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Go Out on Top: Six Ways to Maximize Value When Selling Your Practice

Go Out on Top: Six Ways to Maximize Value When Selling Your Practice
Craig A. Castelli
August 22, 2011
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Introduction

An audiology practice owner faces many tough decisions when confronted with retirement and exit planning, chief among them, how to do it and who to trust. Unfortunately, most articles on the subject of practice acquisitions emphasize guidelines for buying practices rather than selling them, and conversations with peers may produce more rumors than facts. This article will provide advice on selling a business for those who find themselves moving closer to retirement. Instead of providing a step-by-step overview of the sale process, which can be found on thousands of websites with a Google search, it will dig into the actions an audiology or hearing care practice owner can take in years leading up to a sale in order to get the most out of it.

Discussions about practice sales naturally focus on the key issue of price, also referred to as valuation. What many owners fail to realize is that there can be a significant difference between the fundamental valuation of a practice, based on financial models and core competencies, and an owner's ability to realize that valuation when they sell it. We all know someone who sold a practice at an attractive price, and much like a fish story, each time the story is retold the price goes up. Unfortunately, due to non-disclosure agreements and the size of the transactions, one cannot usually verify the facts about either the price or the terms - and many times, it is the terms that define the value of the sale.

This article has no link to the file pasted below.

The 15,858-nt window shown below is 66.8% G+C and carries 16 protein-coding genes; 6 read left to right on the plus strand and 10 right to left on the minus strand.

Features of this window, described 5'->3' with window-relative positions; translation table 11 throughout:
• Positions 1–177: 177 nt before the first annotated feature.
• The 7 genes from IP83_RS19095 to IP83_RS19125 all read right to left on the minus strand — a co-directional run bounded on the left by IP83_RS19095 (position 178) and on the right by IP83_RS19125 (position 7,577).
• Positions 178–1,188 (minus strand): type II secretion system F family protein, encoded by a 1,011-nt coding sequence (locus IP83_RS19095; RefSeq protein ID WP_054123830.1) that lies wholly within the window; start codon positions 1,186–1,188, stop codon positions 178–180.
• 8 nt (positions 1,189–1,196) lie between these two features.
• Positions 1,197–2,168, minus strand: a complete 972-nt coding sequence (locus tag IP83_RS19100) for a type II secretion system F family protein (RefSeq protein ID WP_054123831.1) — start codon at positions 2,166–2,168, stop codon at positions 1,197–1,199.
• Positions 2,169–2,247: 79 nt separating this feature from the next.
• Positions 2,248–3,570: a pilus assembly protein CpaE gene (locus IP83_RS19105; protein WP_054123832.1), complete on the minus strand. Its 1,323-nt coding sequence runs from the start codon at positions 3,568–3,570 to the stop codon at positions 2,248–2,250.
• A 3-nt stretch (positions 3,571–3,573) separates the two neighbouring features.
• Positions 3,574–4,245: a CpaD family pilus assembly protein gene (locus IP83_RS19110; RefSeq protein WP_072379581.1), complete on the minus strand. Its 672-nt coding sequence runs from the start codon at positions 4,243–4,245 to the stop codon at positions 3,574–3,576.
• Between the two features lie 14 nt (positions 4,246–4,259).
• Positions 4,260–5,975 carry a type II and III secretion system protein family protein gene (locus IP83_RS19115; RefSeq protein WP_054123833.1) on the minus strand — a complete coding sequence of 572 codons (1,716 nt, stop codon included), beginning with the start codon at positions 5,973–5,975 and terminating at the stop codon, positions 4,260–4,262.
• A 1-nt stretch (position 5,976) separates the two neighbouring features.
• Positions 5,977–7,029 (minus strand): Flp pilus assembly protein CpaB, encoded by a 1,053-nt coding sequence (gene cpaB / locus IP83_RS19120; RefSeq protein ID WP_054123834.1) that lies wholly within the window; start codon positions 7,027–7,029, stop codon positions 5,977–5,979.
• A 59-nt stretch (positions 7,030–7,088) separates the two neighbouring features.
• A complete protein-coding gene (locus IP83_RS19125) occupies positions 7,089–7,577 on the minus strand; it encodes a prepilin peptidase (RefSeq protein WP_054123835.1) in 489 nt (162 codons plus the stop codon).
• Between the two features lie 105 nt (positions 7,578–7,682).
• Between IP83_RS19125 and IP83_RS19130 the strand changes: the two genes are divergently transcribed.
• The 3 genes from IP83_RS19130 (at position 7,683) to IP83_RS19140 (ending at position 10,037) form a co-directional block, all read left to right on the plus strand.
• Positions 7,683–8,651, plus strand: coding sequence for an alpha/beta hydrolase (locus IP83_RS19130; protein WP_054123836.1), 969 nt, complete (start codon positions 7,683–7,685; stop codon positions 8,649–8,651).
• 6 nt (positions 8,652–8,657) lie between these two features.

Too often, owners overlook such terms as owner employment agreements, earn-outs, and seller financing, and eventually regret their myopia. Understanding the non-financial elements of value within your practice, as well as the common reason deals fall apart, will help you prepare for the sale and make it a more lucrative and less stressful event.

The following six guidelines are presented to help you in selling your practice, to enable you to succeed in going out on top.

Six Guidelines for a Successful Sale

1. Time it right

There are three types of timing to consider when planning for the sale of a business: personal timing, company timing, and market timing. Most owners tend to focus on personal timing, choosing a date based on their age and their retirement goals. Unfortunately, personal timing has zero impact on your ability to sell a company. Instead, your company's performance and the state of the market are the two most important timing factors to consider.
Ask yourself the following questions:

 

 

  • Is your business growing?
  • Do you have stable employees in place?
  • Do you have a diverse and stable customer base?

 

 

If you can answer yes to these questions, your company is ready to be sold. But wait, you say, I've been working my whole life just to be able to say yes to all three questions. Why would I sell now? If you view these as ideal conditions, so will the person to whom you sell. A growing business with stable employees and a strong customer base provides very little risk to buyers, making them more willing to pay a premium for the business.